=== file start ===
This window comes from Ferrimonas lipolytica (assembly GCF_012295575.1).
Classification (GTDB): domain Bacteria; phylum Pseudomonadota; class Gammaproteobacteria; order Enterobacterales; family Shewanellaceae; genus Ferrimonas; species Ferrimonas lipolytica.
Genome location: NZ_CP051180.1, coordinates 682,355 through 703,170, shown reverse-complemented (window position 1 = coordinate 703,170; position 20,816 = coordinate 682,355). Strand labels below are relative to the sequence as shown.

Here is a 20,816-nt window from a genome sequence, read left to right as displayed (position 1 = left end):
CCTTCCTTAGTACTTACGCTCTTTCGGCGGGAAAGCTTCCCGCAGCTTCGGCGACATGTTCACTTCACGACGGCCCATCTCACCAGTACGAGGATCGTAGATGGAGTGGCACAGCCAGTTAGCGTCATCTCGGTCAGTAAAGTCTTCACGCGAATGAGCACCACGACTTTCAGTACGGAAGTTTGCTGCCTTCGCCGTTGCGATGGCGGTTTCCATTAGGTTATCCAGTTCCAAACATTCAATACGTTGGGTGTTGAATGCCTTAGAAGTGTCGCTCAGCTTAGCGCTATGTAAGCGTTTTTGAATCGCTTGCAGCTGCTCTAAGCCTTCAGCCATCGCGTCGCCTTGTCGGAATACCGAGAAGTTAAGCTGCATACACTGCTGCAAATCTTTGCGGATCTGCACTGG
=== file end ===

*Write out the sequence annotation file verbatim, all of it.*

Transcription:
This window comes from Ferrimonas lipolytica (assembly GCF_012295575.1).
Classification (GTDB): domain Bacteria; phylum Pseudomonadota; class Gammaproteobacteria; order Enterobacterales; family Shewanellaceae; genus Ferrimonas; species Ferrimonas lipolytica.
Genome location: NZ_CP051180.1, coordinates 682,355 through 703,170, shown reverse-complemented (window position 1 = coordinate 703,170; position 20,816 = coordinate 682,355). Strand labels below are relative to the sequence as shown.

Here is a 20,816-nt window from a genome sequence, read left to right as displayed (position 1 = left end):
CCTTCCTTAGTACTTACGCTCTTTCGGCGGGAAAGCTTCCCGCAGCTTCGGCGACATGTTCACTTCACGACGGCCCATCTCACCAGTACGAGGATCGTAGATGGAGTGGCACAGCCAGTTAGCGTCATCTCGGTCAGTAAAGTCTTCACGCGAATGAGCACCACGACTTTCAGTACGGAAGTTTGCTGCCTTCGCCGTTGCGATGGCGGTTTCCATTAGGTTATCCAGTTCCAAACATTCAATACGTTGGGTGTTGAATGCCTTAGAAGTGTCGCTCAGCTTAGCGCTATGTAAGCGTTTTTGAATCGCTTGCAGCTGCTCTAAGCCTTCAGCCATCGCGTCGCCTTGTCGGAATACCGAGAAGTTAAGCTGCATACACTGCTGCAAATCTTTGCGGATCTGCACTGG